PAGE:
BEA'S BOOK NOOK "I can't imagine a man really enjoying a book and reading it only once." C. S. Lewis “If one cannot enjoy reading a book over and over again, there is no use in reading it at all.” ― Oscar Wilde

Thursday, June 23, 2011

Review of Deadline by Mira Grant

Publisher: Orbit

Release Date: June 1, 2011

Series: #2 in the Newflesh Trilogy

More Info:  Amazon   The Book Depository


Book Blurb:

Shaun Mason is a man without a mission. Not even running the news organization he built with his sister has the same urgency as it used to. Playing with dead things just doesn't seem as fun when you've lost as much as he has.

But when a CDC researcher fakes her own death and appears on his doorstep with a ravenous pack of zombies in tow, Shaun has a newfound interest in life. Because she brings news-he may have put down the monster who attacked them, but the conspiracy is far from dead.


Now, Shaun hits the road to find what truth can be found at the end of a shotgun. 

**Contains spoilers for the first book,  "FEED"**

My Thoughts:


Loved it :)

OK, OK, I'll elaborate. :D

I liked "Feed" but it took me about the first 100 pages or so to get into it. I almost put it down and gave up  on several occasions. Happily, I didn't. It was an awesome, well written, all too viable look at what could happen when viruses mutate and the political and sociological ramifications.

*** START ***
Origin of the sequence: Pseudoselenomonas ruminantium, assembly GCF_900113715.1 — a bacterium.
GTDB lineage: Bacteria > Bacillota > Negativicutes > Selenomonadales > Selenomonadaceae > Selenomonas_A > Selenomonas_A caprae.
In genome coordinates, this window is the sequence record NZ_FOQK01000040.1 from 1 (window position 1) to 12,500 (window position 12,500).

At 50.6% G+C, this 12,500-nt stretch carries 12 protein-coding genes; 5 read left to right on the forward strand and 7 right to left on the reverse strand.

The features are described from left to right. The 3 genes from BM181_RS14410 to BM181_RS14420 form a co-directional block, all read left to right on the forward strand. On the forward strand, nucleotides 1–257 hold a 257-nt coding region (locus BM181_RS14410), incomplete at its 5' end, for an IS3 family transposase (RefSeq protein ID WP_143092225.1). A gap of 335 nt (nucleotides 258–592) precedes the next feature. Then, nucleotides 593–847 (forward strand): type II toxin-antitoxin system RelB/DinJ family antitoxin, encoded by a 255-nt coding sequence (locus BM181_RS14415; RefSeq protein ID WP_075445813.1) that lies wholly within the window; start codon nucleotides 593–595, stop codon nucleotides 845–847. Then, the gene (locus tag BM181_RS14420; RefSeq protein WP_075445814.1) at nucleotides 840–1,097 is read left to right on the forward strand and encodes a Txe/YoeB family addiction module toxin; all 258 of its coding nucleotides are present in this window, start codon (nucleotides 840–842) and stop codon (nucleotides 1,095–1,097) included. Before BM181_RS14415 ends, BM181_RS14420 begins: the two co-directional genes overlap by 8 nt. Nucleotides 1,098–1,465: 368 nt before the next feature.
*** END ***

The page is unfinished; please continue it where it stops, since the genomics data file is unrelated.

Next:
"Deadline" picks up about a year after the events in "Feed". Shaun is coping, sort of, with the death of his sister, Georgia, better known as George. Although she is dead, she lives on in Shaun's head: she talks to him, he replies, they have entire conversations. He knows he's crazy, his coworkers know he's crazy, but it works for him. Sort of. He now runs the news organization that he and his sister built and he's given up the crazy adventures he used to love indulging in. He's not the same man he was before and every day is a struggle for him.

"Deadline" is both more personal than "Feed" and a closer look at the science behind the Rising. It's more personal in that we see more of the personal lives, relationships and feelings of the characters involved. But the story also digs deeply into the Kellis-Amberlee virus - how it spreads, how the human body reacts to it, etc. My knowledge and understanding of biology, chemistry, virology etc are not good enough to say how accurate or viable Grant is but it certainly sounds and reads as accurate and possible. 


The book is a balanced mix of characters, action, science, relationships and "Oh F**k!" moments. It's very good, compelling and engaging. Read it. :)


This paperback was received from the publisher for review.

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